I was right – this is cozy, inviting and comfortable.

…just my thoughts

15 thoughts on “Bride of Chucky Suite

  1. You put me on the floor with laughter as usual. I visualized Sam’s facial expression and the faint smirk on Jerry’s face. Classic JD young material!

  2. I empathize with you Jd. I still try to dress my 19 year old. She is mortified at some of the clothes I used to dress her in, especially the farmer jean overalls. I’m still dying to hear the tongue lashing you gave Jerry. I hope you at least removed the batteries from his remote. Hahaha!!

  3. I empathize with you Jd. I still try to dress my 19 year old, but she’s mortified at some of the outfits I used to dress her in, especially the farmer jean overalls! Still waiting to hear the tongue lashing Jerry got. I hope you at least removed the batteries from his remote! Hahaha!

  4. Alternate title: Trials and Tribulations of a Doting Mother Who Means Well…

    Granted I’m male, and will never fully comprehend a mother’s point of view, I can fully sympathize with this. Not only that, but it carries all the trademarks of your voice on the page, and that alone makes it worth the read. This reminded me of my own mother, who still calls me by my pet name, which no one will ever know, even under threat of death. But that’s a mother’s right, and I allow her that. Your knack for whimsy is admirable. You have the ability to take a single episode in the ‘life and times of JD Young’ and make them read like something scripted. That alone is testament to your skill. You make me laugh, you make me grin devilishly, you make me think, ponder, wonder, and just be happy for being party to your misadventures. This is why I love what you write.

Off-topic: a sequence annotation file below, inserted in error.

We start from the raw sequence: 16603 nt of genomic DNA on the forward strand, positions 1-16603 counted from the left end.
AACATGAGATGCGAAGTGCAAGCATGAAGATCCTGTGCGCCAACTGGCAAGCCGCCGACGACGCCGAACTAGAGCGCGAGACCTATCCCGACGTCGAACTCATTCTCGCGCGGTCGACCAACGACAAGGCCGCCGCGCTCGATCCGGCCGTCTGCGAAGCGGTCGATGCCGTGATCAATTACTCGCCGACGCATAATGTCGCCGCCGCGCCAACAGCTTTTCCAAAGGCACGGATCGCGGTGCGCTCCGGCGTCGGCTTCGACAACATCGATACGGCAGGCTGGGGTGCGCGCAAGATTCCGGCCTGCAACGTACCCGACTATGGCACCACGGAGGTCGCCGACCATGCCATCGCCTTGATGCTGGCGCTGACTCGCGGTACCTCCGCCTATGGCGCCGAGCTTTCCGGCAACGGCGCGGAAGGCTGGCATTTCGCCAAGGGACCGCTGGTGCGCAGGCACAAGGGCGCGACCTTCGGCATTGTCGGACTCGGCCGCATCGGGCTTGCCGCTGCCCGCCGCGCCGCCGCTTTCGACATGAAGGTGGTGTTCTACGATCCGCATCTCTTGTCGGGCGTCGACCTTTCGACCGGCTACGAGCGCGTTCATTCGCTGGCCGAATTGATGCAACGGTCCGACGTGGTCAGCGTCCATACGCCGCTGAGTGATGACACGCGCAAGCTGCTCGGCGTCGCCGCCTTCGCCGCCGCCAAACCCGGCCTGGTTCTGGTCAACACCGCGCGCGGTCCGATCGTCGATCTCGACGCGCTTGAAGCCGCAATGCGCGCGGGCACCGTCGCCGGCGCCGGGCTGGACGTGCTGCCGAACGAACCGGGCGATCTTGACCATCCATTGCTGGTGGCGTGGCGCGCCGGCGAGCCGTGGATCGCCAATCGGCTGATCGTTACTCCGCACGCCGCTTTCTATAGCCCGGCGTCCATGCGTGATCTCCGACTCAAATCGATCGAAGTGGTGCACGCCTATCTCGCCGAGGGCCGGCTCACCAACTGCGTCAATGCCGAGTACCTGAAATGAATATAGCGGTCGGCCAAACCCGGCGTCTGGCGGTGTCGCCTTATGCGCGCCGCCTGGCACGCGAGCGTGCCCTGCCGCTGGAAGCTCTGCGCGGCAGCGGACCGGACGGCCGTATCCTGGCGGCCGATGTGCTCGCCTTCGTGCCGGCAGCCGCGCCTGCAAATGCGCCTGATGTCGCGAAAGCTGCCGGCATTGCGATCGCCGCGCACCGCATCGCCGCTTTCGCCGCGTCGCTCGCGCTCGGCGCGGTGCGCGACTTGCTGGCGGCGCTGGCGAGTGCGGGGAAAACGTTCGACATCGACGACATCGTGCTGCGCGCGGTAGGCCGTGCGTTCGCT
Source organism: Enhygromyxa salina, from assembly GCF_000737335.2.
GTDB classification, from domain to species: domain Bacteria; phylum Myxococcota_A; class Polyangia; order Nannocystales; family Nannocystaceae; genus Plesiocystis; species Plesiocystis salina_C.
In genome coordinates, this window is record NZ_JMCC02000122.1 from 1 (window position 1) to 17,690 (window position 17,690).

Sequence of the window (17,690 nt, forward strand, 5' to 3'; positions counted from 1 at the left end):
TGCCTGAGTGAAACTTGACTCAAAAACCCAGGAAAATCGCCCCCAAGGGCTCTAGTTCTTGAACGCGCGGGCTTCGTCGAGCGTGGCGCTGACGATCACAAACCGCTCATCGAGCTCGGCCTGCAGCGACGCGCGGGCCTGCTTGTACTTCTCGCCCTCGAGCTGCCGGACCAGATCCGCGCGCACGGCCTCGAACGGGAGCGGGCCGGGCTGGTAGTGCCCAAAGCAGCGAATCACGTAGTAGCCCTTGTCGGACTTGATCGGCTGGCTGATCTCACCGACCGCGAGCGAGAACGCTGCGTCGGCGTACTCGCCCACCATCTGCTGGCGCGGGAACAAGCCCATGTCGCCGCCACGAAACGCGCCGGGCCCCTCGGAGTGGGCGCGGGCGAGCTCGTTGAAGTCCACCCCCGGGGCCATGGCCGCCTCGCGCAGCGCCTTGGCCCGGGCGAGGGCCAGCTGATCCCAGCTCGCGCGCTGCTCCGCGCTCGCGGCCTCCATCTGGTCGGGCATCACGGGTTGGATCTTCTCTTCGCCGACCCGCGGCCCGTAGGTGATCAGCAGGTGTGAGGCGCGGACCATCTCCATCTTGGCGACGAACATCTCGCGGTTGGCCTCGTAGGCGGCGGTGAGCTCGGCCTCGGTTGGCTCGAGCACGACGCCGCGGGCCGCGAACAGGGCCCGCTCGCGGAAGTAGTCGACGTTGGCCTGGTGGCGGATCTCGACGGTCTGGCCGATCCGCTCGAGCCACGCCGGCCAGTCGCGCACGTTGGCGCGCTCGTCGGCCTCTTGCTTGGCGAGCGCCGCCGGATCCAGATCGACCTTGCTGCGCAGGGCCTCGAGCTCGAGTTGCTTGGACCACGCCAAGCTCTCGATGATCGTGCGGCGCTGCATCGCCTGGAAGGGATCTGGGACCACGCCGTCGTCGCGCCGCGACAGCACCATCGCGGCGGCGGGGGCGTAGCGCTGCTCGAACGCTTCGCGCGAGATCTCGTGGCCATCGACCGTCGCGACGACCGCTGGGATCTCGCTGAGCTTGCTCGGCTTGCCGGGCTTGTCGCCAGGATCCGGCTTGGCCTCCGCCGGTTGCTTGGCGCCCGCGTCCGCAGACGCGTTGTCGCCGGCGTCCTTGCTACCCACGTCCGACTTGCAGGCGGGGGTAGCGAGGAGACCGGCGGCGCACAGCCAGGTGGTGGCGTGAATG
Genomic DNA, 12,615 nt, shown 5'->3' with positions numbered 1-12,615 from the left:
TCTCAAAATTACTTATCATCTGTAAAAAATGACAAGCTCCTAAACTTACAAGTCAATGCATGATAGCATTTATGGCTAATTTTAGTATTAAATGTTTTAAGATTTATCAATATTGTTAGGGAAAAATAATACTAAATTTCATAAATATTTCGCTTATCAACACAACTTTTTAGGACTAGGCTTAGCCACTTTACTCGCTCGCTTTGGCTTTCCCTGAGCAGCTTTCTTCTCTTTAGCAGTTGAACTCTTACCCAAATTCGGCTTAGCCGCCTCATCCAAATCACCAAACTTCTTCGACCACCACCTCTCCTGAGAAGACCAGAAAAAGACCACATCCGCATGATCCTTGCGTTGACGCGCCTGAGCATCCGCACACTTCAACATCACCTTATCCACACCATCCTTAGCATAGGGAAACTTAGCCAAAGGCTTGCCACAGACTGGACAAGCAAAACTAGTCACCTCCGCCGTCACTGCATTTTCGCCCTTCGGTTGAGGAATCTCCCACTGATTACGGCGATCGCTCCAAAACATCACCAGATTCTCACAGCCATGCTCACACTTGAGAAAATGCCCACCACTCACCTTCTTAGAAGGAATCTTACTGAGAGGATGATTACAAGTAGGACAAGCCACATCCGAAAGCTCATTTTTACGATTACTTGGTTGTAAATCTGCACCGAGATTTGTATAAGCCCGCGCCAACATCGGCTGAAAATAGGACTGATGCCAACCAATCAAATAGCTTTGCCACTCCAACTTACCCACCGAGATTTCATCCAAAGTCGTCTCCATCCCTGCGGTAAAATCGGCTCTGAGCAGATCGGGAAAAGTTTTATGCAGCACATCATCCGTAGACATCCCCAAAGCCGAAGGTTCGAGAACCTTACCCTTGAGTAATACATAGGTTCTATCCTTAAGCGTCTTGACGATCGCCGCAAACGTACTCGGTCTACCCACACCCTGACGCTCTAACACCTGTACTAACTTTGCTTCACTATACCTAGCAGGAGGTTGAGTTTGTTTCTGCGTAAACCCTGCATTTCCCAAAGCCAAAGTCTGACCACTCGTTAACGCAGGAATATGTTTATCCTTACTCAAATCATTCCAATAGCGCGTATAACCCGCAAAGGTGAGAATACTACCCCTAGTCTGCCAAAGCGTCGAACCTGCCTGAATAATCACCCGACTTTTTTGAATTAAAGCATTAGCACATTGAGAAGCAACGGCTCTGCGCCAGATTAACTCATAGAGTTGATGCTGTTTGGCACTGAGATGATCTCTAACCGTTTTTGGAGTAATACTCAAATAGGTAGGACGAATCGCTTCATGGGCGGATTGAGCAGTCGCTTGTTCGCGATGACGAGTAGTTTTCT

Another brilliant slice of life from you pen, ma’am. Long live your voice on the page 🙂

    1. I’m still in tears from the first story and then I read this…I swear I remember parts of this story previously but this brings at all hysterically back! Sometimes we just can’t win as parents no matter how hard we try but I bet she remembers what you did! You are such a gifted writer and story teller!

    2. I thought I had read this but I had not. Hysterical to say the least. I could just visualize the expression on Sam’s face when she walked in the room and Jerry casually and calmly trying not to smirk. You can always put me on the floor with laughter

  5. Hah, well, I’d hate to be poor Jerry. Let’s just say I know what’s comin’ up — what he’s “in for”. As for your daughter, well… I personally don’t feel that what you did to the room was all that creepy. She wants “creepy”, send her over to my house. I’ll show her what creepy really looks like…heh-heh-heh… ~SPOOKY 🙂

  6. Give her time. I still have my daughter’s Cabbage Patch doll, Victoria Elizabeth, as well as a ceramic tea set, stuffed toys, books, etc. She is 45 now and has teenagers of her own. I’ve started a collection of their precious memories as well. Someday they will want them for their own babies.